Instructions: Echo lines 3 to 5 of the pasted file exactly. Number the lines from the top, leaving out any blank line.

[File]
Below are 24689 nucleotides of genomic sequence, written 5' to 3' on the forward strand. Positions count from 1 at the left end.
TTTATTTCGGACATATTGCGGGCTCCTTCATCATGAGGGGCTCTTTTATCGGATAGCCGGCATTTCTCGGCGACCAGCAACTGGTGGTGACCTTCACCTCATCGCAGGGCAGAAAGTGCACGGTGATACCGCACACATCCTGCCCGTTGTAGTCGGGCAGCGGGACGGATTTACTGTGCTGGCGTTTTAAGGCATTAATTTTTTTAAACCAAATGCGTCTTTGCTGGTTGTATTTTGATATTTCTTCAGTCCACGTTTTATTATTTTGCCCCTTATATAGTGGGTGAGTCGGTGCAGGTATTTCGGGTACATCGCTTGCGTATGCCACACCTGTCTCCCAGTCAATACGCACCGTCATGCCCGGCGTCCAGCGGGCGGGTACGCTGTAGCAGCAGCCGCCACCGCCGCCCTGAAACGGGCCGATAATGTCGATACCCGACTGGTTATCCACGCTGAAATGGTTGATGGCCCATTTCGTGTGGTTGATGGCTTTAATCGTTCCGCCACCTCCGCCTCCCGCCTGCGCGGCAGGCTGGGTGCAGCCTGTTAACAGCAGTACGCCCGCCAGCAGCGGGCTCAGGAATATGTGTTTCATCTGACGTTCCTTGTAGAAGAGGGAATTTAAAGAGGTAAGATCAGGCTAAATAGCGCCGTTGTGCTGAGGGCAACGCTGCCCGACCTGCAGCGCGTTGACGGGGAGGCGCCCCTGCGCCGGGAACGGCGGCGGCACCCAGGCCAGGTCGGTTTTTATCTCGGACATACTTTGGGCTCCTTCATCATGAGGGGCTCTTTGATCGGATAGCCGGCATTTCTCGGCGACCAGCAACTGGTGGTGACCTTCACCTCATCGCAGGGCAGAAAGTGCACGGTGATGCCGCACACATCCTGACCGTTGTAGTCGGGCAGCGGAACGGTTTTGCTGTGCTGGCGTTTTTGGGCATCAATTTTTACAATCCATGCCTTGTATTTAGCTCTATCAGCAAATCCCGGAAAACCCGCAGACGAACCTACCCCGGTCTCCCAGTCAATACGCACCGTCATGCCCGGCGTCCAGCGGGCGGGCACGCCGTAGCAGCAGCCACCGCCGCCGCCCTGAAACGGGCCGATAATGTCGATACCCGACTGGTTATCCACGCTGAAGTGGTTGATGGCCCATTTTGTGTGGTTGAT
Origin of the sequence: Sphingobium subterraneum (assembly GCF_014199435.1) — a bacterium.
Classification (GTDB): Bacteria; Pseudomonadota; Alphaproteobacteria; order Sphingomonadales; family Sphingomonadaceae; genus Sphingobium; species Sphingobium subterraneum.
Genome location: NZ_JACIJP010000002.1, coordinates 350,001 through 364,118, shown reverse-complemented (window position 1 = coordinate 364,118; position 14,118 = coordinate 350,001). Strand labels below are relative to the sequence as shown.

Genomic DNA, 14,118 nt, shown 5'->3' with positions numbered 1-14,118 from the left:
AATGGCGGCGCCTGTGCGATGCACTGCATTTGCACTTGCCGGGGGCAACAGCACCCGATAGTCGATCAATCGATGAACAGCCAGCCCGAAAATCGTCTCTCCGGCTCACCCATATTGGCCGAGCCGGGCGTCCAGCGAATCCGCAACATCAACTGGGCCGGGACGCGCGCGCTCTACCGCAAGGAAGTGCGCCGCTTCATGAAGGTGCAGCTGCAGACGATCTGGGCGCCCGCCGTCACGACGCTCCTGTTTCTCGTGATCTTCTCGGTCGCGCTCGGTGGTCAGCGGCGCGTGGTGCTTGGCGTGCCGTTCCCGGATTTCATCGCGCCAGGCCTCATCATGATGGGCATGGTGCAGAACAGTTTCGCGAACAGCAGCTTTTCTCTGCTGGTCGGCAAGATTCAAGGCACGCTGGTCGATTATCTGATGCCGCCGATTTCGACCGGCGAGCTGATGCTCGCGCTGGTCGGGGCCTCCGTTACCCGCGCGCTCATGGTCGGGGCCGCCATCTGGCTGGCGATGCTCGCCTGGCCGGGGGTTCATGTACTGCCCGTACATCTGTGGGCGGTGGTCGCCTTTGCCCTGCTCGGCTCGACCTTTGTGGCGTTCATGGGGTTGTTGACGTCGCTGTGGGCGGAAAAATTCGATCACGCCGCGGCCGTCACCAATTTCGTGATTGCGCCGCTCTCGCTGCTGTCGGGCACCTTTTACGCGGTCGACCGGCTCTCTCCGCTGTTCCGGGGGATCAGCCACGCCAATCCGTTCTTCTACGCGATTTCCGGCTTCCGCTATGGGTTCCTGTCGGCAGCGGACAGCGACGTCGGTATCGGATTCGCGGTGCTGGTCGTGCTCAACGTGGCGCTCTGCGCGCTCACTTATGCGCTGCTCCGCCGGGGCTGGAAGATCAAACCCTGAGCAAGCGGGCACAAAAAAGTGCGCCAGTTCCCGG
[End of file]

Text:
Origin of the sequence: Sphingobium subterraneum (assembly GCF_014199435.1) — a bacterium.
Classification (GTDB): Bacteria; Pseudomonadota; Alphaproteobacteria; order Sphingomonadales; family Sphingomonadaceae; genus Sphingobium; species Sphingobium subterraneum.
Genome location: NZ_JACIJP010000002.1, coordinates 350,001 through 364,118, shown reverse-complemented (window position 1 = coordinate 364,118; position 14,118 = coordinate 350,001). Strand labels below are relative to the sequence as shown.